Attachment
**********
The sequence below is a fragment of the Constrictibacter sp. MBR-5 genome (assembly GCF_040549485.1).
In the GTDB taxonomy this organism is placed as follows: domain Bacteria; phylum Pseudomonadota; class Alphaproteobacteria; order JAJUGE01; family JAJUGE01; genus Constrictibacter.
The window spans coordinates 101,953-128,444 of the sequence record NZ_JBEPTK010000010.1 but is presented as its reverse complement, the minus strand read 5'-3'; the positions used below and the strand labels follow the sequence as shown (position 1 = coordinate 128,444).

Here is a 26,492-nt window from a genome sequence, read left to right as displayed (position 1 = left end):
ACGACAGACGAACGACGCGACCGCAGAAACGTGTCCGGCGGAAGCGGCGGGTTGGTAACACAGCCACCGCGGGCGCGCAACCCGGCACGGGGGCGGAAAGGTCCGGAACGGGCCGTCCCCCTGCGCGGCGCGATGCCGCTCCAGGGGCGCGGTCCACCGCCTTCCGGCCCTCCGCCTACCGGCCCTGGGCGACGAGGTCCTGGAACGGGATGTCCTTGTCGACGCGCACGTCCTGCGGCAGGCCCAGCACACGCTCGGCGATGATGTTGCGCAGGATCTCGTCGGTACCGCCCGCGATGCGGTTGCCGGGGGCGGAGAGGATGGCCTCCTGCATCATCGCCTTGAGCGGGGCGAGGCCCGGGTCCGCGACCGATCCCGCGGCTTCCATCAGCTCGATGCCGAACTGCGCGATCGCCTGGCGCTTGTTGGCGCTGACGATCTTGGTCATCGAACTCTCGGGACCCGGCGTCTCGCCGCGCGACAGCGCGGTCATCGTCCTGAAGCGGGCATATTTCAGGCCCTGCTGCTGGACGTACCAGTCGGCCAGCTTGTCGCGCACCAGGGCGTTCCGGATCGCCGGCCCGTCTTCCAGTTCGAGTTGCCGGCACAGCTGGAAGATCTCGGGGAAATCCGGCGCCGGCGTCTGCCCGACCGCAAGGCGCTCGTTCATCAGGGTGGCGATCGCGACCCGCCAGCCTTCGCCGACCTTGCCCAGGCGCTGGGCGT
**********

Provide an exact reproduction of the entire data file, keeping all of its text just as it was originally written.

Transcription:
The sequence below is a fragment of the Constrictibacter sp. MBR-5 genome (assembly GCF_040549485.1).
In the GTDB taxonomy this organism is placed as follows: domain Bacteria; phylum Pseudomonadota; class Alphaproteobacteria; order JAJUGE01; family JAJUGE01; genus Constrictibacter.
The window spans coordinates 101,953-128,444 of the sequence record NZ_JBEPTK010000010.1 but is presented as its reverse complement, the minus strand read 5'-3'; the positions used below and the strand labels follow the sequence as shown (position 1 = coordinate 128,444).

Here is a 26,492-nt window from a genome sequence, read left to right as displayed (position 1 = left end):
ACGACAGACGAACGACGCGACCGCAGAAACGTGTCCGGCGGAAGCGGCGGGTTGGTAACACAGCCACCGCGGGCGCGCAACCCGGCACGGGGGCGGAAAGGTCCGGAACGGGCCGTCCCCCTGCGCGGCGCGATGCCGCTCCAGGGGCGCGGTCCACCGCCTTCCGGCCCTCCGCCTACCGGCCCTGGGCGACGAGGTCCTGGAACGGGATGTCCTTGTCGACGCGCACGTCCTGCGGCAGGCCCAGCACACGCTCGGCGATGATGTTGCGCAGGATCTCGTCGGTACCGCCCGCGATGCGGTTGCCGGGGGCGGAGAGGATGGCCTCCTGCATCATCGCCTTGAGCGGGGCGAGGCCCGGGTCCGCGACCGATCCCGCGGCTTCCATCAGCTCGATGCCGAACTGCGCGATCGCCTGGCGCTTGTTGGCGCTGACGATCTTGGTCATCGAACTCTCGGGACCCGGCGTCTCGCCGCGCGACAGCGCGGTCATCGTCCTGAAGCGGGCATATTTCAGGCCCTGCTGCTGGACGTACCAGTCGGCCAGCTTGTCGCGCACCAGGGCGTTCCGGATCGCCGGCCCGTCTTCCAGTTCGAGTTGCCGGCACAGCTGGAAGATCTCGGGGAAATCCGGCGCCGGCGTCTGCCCGACCGCAAGGCGCTCGTTCATCAGGGTGGCGATCGCGACCCGCCAGCCTTCGCCGACCTTGCCCAGGCGCTGGGCGT